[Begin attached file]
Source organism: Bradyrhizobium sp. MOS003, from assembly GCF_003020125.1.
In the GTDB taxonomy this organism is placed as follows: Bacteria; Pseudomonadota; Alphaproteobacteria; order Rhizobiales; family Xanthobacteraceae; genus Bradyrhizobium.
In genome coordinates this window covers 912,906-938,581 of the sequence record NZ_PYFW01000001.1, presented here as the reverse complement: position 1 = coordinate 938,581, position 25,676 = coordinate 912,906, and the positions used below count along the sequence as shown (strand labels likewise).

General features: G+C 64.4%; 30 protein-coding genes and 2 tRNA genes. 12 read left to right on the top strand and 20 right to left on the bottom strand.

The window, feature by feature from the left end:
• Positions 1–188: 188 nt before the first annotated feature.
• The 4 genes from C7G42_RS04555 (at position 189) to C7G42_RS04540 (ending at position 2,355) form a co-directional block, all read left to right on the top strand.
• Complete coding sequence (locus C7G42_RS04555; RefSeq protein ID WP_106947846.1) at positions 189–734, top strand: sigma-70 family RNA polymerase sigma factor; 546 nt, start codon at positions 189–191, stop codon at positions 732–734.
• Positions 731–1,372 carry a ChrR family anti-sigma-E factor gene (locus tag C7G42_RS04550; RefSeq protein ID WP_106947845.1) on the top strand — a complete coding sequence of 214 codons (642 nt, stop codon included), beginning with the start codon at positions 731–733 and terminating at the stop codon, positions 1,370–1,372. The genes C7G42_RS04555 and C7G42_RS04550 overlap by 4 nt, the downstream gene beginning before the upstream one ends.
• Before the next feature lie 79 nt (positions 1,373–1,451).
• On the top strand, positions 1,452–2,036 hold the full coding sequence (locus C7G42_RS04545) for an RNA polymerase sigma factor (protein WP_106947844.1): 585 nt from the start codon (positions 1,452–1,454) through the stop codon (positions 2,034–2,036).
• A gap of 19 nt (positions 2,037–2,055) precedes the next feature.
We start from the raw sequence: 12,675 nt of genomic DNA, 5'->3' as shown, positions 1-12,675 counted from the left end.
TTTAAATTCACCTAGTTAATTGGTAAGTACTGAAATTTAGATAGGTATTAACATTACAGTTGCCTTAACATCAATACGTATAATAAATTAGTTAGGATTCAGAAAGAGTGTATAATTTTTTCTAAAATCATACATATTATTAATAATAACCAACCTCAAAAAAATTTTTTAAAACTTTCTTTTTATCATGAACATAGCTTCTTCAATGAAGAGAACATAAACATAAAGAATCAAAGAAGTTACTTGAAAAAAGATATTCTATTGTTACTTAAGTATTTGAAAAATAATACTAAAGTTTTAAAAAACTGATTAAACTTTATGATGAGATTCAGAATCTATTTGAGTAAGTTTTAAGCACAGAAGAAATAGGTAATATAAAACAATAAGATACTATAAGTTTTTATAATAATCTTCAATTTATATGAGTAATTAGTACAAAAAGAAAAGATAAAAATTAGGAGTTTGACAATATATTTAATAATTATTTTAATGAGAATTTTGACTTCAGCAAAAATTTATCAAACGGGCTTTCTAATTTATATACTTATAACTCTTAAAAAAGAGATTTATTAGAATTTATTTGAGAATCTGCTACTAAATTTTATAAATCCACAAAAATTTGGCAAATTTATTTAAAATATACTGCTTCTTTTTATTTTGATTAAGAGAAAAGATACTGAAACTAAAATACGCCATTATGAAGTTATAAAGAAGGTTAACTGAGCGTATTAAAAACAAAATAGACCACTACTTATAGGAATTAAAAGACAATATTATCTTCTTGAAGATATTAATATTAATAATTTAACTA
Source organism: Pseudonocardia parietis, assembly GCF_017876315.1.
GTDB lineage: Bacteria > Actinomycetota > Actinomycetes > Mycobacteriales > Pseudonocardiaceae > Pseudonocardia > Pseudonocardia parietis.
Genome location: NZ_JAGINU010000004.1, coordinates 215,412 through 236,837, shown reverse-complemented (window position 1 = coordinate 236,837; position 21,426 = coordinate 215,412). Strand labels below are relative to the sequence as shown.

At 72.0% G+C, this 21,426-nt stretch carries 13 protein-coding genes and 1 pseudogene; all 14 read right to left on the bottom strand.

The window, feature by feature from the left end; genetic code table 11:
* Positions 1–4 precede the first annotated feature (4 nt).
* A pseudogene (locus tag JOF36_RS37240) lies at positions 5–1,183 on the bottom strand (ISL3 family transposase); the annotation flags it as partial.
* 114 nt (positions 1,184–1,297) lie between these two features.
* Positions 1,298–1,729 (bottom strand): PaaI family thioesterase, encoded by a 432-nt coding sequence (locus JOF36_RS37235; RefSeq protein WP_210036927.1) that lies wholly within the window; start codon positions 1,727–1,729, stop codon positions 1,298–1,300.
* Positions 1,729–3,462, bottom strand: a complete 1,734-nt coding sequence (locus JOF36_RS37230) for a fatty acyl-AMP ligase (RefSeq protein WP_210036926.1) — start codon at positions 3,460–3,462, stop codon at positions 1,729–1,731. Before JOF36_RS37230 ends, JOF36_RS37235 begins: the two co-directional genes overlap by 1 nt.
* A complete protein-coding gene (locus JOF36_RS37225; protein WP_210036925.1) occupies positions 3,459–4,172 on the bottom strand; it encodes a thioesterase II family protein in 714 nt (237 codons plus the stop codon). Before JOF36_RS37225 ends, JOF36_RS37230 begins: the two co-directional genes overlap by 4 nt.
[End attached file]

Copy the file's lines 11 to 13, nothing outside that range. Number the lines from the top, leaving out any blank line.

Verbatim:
• On the top strand, positions 1,452–2,036 hold the full coding sequence (locus C7G42_RS04545) for an RNA polymerase sigma factor (protein WP_106947844.1): 585 nt from the start codon (positions 1,452–1,454) through the stop codon (positions 2,034–2,036).
• A gap of 19 nt (positions 2,037–2,055) precedes the next feature.
We start from the raw sequence: 12,675 nt of genomic DNA, 5'->3' as shown, positions 1-12,675 counted from the left end.